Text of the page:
Living according to the flesh not only produces death through the contraction of spiritually transmitted diseases like anger, envy, pride, and a slew of other forms of spiritual illness. 

If this all seems a bit too graphic of a description of the viral nature of living according to the flesh, take a few minutes to read Hosea where God describes himself as the rightful husband of his people who enjoy their dalliances with other deities. But there in Hosea we find the same gospel hope as we’ve seen in Romans. Hosea goes out and redeems his wife from the red district just as God redeem us in Christ out of “living according to the flesh.”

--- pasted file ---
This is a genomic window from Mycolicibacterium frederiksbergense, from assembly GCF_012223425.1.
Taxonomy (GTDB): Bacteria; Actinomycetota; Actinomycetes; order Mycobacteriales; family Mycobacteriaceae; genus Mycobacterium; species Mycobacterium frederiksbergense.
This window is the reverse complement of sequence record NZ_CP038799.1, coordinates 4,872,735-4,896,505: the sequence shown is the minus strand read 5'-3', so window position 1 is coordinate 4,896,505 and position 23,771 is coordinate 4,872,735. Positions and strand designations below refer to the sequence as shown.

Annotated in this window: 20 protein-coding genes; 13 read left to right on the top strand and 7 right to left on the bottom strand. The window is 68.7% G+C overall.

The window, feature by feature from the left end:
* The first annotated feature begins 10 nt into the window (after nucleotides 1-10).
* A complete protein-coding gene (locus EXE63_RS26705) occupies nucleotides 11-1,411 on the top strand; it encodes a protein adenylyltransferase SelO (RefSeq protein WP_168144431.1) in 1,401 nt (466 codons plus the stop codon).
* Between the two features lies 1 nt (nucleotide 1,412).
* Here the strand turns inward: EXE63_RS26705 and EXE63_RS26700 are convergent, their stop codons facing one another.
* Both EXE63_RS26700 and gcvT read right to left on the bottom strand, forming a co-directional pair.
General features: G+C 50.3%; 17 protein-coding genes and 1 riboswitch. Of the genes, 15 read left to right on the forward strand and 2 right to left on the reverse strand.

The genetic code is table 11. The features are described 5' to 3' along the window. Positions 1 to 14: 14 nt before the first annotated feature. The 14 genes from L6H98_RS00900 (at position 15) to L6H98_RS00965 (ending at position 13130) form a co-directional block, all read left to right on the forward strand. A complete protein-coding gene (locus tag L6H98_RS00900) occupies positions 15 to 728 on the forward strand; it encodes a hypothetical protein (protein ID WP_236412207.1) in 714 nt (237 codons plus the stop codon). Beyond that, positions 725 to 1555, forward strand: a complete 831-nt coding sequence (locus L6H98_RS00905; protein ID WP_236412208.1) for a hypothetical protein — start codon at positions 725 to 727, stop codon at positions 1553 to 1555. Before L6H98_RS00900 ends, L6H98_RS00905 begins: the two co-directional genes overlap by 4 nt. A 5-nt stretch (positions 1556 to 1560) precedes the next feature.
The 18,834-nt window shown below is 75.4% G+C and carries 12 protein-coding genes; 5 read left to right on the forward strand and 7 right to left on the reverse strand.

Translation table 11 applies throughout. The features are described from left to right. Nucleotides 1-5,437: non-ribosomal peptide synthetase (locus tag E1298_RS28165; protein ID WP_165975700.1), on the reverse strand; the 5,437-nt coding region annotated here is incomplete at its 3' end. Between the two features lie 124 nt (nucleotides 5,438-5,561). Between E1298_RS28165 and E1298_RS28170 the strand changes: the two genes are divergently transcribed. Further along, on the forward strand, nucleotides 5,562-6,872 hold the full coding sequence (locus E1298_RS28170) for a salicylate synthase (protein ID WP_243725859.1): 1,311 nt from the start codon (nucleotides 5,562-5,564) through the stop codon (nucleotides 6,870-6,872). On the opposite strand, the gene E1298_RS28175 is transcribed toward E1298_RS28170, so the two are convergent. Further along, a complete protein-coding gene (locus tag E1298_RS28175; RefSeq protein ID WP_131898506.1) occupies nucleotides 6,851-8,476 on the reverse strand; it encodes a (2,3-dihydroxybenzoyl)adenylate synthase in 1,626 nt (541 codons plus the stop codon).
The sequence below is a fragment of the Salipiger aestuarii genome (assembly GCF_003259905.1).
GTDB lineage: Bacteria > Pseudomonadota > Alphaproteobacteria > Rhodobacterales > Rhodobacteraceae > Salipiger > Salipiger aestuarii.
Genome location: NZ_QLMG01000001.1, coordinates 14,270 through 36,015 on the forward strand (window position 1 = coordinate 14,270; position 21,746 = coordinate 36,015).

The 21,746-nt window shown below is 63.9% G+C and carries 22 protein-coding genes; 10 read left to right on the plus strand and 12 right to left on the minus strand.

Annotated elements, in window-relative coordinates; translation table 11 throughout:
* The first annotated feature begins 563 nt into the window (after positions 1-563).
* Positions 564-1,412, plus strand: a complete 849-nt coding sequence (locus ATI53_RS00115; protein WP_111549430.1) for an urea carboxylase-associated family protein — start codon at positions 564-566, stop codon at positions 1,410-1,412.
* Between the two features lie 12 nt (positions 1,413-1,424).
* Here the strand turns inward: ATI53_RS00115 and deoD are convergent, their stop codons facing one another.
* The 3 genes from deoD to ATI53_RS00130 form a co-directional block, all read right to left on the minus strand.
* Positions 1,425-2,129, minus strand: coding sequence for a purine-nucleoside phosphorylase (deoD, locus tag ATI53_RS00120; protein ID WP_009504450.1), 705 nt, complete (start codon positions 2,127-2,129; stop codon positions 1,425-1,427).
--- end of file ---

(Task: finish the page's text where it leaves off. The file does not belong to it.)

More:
This is what Paul means when he says that we are debtors who must “put to death” sin in our lives. We’re like Hosea’s wife Gomer: in Christ we are rescued out of our spiritual adultery, brought back to our senses and our first love, and called to live faithfully with our God. We owe him a debt of gratitude. But it’s not a debt we are meant to pay off. It’s a gift so immense, so lavish that we are to delight in the simple, mind-blowing reality that we are loved so extravagantly, so prodigally (to quote a Tim Keller book title) by the Lover of our souls. 

REFLECT: Tomorrow we will look at how God takes us from being orphans to children of the living God, but for now let’s remain in wonder at God’s steadfast love for us. Ask God to help you to see the fullness of his prodigal mercy and love for you. 

Evening Prayer of Examen

  • Where did you move with or feel close to Jesus today?
  • Where did you resist or feel far from Jesus today?
  • Where is Jesus leading you tomorrow? Ask for joy as you follow him.


“Grace to all who love our Lord Jesus Christ with an undying love.” (Ephesians 6:24)